More retirees are grappling with large credit card debt

Medicine, over-spending listed as reasons for trend


For this Depression-era generation, the lesson has been to pay your debts and owe no one.

But at a time when senior citizens should be basking in their retirement, a disturbing trend is emerging: Many are struggling to pay off credit card bills.

And the use of credit cards by the elderly will continue to increase over the next two decades, according to Robert D. Manning, professor of humanities at Rochester Institute of Technology in New York.

"The elderly are living longer, and that's leading to a host of abuses," Manning said. "The aging of the boomer generation means you've got people aging into debt, which typically you didn't have."

Eventually, Manning said, the use of bank credit cards by seniors will mirror their use in the general U.S. population.

"We're seeing some serious debt - $40,000, $50,000 and $60,000 in credit card debt," said Suzanne Cobb, director of the Guardianship and Money Management program at Senior Citizens of Greater Dallas, a nonprofit organization.

"They're using those credit cards to pay for basic necessities, prescription drugs, groceries. The credit card company will send them another application, and it just snowballs on them."

A big reason for the increasing debt, experts say, is that many seniors haven't saved enough for retirement. Or that some costs, like medication, are grabbing increasingly large shares of their limited income.

That's the case with Juanita Spencer, 84, of Dallas, who charges more than $200 a month on medicines.

Spencer, like most senior citizens, receives Medicare, but it covers prescription drugs in only a few cases.

"These are all necessities," she said, holding up a large plastic bag of drugs she takes for various health problems. "There ought to be a way people can have medicine without going into debt for it."

Spencer suffers from high blood pressure and other ailments involving her stomach, thyroid and bladder. She receives $827 a month in Social Security benefits, which must cover everything from utilities and the mortgage to medical bills and sometimes groceries.

"That's all I have," she said.

Total average debt of households headed by someone age 65 or older jumped from $8,000 in 1992 to $23,000 in 2000 - an increase of 188 percent - according to SRI Consulting Business Intelligence in Princeton, N.J., a research and consulting firm. The total average debt figure includes debt from credit cards, home equity loans, installment loans, vehicle loans and margin accounts from brokerage firms. The average balance carried by seniors also rose, from $1,280 in 1992 to $1,897 in 2000 - an increase of 48 percent.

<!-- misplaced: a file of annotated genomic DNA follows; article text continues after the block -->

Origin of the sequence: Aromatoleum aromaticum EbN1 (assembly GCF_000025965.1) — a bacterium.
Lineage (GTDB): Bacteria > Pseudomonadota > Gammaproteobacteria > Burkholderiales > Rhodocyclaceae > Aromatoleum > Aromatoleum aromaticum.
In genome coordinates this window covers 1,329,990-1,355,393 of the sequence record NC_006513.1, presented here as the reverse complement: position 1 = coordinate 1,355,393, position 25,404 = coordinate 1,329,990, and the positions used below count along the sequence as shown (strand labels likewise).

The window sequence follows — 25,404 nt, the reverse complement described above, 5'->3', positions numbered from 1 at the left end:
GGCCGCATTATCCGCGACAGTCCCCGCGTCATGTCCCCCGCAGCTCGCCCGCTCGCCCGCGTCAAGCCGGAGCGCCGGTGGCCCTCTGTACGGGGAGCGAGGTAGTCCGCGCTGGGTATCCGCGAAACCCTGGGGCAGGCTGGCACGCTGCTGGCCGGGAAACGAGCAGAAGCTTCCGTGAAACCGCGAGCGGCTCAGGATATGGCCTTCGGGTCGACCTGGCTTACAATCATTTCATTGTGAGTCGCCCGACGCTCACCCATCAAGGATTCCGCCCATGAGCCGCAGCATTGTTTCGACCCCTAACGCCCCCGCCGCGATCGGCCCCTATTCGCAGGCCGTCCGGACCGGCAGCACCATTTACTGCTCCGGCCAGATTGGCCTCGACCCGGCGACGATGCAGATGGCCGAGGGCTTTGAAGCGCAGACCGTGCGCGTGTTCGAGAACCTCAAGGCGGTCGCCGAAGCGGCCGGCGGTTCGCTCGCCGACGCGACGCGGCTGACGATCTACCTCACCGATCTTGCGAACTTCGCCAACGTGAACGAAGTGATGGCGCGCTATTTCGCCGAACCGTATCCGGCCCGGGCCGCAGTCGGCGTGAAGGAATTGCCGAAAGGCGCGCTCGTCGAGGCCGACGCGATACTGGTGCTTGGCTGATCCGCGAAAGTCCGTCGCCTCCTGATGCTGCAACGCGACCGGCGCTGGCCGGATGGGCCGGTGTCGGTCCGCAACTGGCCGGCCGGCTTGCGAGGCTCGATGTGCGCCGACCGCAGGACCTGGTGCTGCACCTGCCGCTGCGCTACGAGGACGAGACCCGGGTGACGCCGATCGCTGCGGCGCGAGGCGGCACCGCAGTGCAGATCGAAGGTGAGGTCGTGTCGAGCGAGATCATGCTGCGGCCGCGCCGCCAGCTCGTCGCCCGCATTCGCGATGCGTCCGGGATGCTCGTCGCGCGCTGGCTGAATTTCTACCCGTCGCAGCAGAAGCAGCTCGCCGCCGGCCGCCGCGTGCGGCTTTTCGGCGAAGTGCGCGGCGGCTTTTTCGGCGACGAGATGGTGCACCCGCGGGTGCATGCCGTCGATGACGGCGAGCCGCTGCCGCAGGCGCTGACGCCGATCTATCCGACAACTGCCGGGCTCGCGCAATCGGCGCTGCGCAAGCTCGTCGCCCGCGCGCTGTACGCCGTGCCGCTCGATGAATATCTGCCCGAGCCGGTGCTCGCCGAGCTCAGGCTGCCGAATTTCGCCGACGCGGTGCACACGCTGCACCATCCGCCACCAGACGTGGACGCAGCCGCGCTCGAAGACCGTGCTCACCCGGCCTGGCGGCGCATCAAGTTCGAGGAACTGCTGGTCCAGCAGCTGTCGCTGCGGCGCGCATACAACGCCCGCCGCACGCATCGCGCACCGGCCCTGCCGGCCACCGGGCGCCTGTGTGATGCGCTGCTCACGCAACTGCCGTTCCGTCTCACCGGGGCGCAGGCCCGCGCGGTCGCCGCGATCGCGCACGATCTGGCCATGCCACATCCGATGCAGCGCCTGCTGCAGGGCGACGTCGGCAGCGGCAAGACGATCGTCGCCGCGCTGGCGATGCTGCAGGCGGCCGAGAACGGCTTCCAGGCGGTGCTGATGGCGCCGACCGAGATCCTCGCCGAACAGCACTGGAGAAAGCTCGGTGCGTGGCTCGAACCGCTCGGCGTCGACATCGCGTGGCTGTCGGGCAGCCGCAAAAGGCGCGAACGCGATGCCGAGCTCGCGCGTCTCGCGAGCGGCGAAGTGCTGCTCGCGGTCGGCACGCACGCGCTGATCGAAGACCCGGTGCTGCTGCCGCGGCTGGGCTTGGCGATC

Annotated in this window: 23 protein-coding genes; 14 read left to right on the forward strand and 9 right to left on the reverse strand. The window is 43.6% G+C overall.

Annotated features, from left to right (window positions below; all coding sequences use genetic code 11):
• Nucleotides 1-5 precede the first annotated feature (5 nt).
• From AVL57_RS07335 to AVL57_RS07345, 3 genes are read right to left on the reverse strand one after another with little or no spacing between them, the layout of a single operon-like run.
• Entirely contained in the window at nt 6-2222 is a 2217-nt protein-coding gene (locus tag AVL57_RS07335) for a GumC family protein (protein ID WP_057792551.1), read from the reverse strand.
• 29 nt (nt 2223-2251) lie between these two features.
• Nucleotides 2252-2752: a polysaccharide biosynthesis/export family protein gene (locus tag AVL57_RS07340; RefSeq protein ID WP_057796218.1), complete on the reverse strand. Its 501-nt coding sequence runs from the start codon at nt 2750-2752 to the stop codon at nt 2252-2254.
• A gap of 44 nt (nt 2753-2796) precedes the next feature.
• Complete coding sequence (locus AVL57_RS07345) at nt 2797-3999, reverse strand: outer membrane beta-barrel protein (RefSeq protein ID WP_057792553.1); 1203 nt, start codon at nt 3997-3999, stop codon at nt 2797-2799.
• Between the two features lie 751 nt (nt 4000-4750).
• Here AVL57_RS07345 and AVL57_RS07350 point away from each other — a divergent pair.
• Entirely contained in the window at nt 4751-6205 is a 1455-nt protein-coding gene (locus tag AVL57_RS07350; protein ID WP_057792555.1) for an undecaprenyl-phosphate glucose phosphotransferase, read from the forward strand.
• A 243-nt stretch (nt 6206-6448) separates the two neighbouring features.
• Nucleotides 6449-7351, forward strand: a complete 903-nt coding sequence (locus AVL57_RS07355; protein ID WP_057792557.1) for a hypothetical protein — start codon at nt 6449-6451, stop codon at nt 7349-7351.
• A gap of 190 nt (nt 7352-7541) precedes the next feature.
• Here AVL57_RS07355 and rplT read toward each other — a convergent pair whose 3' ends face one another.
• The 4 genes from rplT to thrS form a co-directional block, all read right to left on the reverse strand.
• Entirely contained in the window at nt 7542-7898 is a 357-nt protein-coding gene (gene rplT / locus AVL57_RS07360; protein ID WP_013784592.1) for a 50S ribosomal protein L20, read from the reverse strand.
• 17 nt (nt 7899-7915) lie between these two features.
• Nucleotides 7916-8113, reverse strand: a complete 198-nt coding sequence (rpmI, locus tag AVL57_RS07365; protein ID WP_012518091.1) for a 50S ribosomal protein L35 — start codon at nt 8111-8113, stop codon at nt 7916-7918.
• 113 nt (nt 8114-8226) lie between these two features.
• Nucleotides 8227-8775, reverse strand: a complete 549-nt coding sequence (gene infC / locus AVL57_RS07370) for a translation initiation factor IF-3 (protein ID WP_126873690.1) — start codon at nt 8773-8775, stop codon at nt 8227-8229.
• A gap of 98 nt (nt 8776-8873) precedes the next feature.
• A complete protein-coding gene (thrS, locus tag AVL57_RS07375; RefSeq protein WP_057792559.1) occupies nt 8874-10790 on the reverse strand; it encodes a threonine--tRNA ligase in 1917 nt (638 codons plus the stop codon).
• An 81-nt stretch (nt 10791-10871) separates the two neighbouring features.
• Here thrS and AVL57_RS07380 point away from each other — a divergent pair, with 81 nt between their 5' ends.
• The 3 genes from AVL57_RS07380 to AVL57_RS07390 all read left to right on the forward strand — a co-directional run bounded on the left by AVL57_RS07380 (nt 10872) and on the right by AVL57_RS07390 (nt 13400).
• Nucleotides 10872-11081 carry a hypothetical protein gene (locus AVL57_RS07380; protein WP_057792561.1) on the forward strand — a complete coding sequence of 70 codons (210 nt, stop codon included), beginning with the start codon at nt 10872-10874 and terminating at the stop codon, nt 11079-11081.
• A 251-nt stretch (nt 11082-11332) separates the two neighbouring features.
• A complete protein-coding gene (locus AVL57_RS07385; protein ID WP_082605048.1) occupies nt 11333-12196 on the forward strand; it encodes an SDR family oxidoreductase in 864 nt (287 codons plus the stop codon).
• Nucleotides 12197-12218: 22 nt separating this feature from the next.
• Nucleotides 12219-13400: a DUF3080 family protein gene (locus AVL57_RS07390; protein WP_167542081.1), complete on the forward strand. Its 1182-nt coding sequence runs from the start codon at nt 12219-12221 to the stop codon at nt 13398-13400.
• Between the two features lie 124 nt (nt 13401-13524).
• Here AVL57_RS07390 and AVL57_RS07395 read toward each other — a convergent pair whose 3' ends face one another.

Many senior citizens end up in such debt because they don't understand how credit works, experts say. They don't understand the "nature of high interest charges and penalties that can accrue with credit card bills," said Anthony Liuzzo, professor of business and economics at Wilkes University in Wilkes-Barre, Pa. "By making the minimum payment, your balance can actually go up."

Not to mention the time it takes to pay off the bill. For example, an $8,000 credit card bill with an 18 percent interest rate would take 53 years to pay off if you made only the minimum monthly payment, said John Waskin, executive director of American Credit Counselors Corp. in Huntersville, N.C. Most of the payment would go toward interest.

The easy availability of credit and a desire to keep up with the Joneses also contribute to seniors' credit problems, experts say. "They also feel peer pressure to spend beyond their means," Liuzzo said.

While senior citizens of Spencer's generation abhor debt, the free-spending baby boomers will find themselves mired in debt well into their retirement, said Manning, author of Credit Card Nation: The Consequences of America's Addiction to Credit.

"Unlike their parents and grandparents, many future U.S. seniors will experience more severe hardships in their older years due to greater household debt, more limited and fragmented family support networks, higher medical costs, increased longevity and shrinking public assistance programs," Manning said in his book.

For Spencer, paying off her credit cards is the one legacy she'd like to leave.

"I just don't think I'm going to be here too much longer, so that's why I'm trying to get out of debt," she said. "I can't be in debt and die."

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